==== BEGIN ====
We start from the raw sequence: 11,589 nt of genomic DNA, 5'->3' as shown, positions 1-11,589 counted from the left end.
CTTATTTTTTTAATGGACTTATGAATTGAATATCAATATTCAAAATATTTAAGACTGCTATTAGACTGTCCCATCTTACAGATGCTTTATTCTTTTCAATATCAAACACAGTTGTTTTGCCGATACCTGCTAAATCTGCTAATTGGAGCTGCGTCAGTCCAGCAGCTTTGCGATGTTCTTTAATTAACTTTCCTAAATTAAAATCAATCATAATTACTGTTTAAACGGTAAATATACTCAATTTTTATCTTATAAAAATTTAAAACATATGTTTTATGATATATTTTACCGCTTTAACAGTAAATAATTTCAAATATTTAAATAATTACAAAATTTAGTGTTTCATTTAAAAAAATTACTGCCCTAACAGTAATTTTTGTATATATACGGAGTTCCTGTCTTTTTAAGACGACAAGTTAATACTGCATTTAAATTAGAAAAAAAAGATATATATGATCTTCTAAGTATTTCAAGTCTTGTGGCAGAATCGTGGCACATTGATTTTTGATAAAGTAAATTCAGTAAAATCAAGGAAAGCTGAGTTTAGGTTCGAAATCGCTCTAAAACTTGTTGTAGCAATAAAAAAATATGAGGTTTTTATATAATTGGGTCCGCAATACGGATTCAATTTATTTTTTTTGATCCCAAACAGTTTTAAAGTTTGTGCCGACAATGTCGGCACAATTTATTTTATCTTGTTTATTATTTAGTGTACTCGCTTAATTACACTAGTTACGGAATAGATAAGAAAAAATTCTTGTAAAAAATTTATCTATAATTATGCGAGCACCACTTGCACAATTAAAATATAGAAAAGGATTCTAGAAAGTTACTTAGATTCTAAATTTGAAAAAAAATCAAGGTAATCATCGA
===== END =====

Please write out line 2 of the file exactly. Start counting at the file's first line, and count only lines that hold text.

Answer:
CTTATTTTTTTAATGGACTTATGAATTGAATATCAATATTCAAAATATTTAAGACTGCTATTAGACTGTCCCATCTTACAGATGCTTTATTCTTTTCAATATCAAACACAGTTGTTTTGCCGATACCTGCTAAATCTGCTAATTGGAGCTGCGTCAGTCCAGCAGCTTTGCGATGTTCTTTAATTAACTTTCCTAAATTAAAATCAATCATAATTACTGTTTAAACGGTAAATATACTCAATTTTTATCTTATAAAAATTTAAAACATATGTTTTATGATATATTTTACCGCTTTAACAGTAAATAATTTCAAATATTTAAATAATTACAAAATTTAGTGTTTCATTTAAAAAAATTACTGCCCTAACAGTAATTTTTGTATATATACGGAGTTCCTGTCTTTTTAAGACGACAAGTTAATACTGCATTTAAATTAGAAAAAAAAGATATATATGATCTTCTAAGTATTTCAAGTCTTGTGGCAGAATCGTGGCACATTGATTTTTGATAAAGTAAATTCAGTAAAATCAAGGAAAGCTGAGTTTAGGTTCGAAATCGCTCTAAAACTTGTTGTAGCAATAAAAAAATATGAGGTTTTTATATAATTGGGTCCGCAATACGGATTCAATTTATTTTTTTTGATCCCAAACAGTTTTAAAGTTTGTGCCGACAATGTCGGCACAATTTATTTTATCTTGTTTATTATTTAGTGTACTCGCTTAATTACACTAGTTACGGAATAGATAAGAAAAAATTCTTGTAAAAAATTTATCTATAATTATGCGAGCACCACTTGCACAATTAAAATATAGAAAAGGATTCTAGAAAGTTACTTAGATTCTAAATTTGAAAAAAAATCAAGGTAATCATCGA